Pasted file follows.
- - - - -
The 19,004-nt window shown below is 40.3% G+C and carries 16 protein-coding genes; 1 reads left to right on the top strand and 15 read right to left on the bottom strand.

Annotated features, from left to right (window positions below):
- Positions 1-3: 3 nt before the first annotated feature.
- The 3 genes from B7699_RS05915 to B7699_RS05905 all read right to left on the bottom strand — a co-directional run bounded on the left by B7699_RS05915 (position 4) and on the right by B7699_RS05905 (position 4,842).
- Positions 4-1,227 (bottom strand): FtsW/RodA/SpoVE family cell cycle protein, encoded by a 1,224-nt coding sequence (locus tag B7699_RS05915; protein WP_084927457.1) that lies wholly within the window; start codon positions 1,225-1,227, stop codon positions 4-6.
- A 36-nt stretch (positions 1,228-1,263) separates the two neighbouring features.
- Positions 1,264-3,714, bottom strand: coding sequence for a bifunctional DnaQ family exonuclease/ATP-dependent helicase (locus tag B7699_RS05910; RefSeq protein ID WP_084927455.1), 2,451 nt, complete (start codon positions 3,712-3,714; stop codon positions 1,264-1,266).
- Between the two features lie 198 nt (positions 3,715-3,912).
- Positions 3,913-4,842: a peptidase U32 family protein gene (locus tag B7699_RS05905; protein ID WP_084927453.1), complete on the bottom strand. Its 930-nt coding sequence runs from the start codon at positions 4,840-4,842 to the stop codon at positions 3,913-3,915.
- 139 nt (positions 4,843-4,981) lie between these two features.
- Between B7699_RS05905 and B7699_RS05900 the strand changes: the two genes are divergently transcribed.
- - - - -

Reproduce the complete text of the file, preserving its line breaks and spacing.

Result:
The 19,004-nt window shown below is 40.3% G+C and carries 16 protein-coding genes; 1 reads left to right on the top strand and 15 read right to left on the bottom strand.

Annotated features, from left to right (window positions below):
- Positions 1-3: 3 nt before the first annotated feature.
- The 3 genes from B7699_RS05915 to B7699_RS05905 all read right to left on the bottom strand — a co-directional run bounded on the left by B7699_RS05915 (position 4) and on the right by B7699_RS05905 (position 4,842).
- Positions 4-1,227 (bottom strand): FtsW/RodA/SpoVE family cell cycle protein, encoded by a 1,224-nt coding sequence (locus tag B7699_RS05915; protein WP_084927457.1) that lies wholly within the window; start codon positions 1,225-1,227, stop codon positions 4-6.
- A 36-nt stretch (positions 1,228-1,263) separates the two neighbouring features.
- Positions 1,264-3,714, bottom strand: coding sequence for a bifunctional DnaQ family exonuclease/ATP-dependent helicase (locus tag B7699_RS05910; RefSeq protein ID WP_084927455.1), 2,451 nt, complete (start codon positions 3,712-3,714; stop codon positions 1,264-1,266).
- Between the two features lie 198 nt (positions 3,715-3,912).
- Positions 3,913-4,842: a peptidase U32 family protein gene (locus tag B7699_RS05905; protein ID WP_084927453.1), complete on the bottom strand. Its 930-nt coding sequence runs from the start codon at positions 4,840-4,842 to the stop codon at positions 3,913-3,915.
- 139 nt (positions 4,843-4,981) lie between these two features.
- Between B7699_RS05905 and B7699_RS05900 the strand changes: the two genes are divergently transcribed.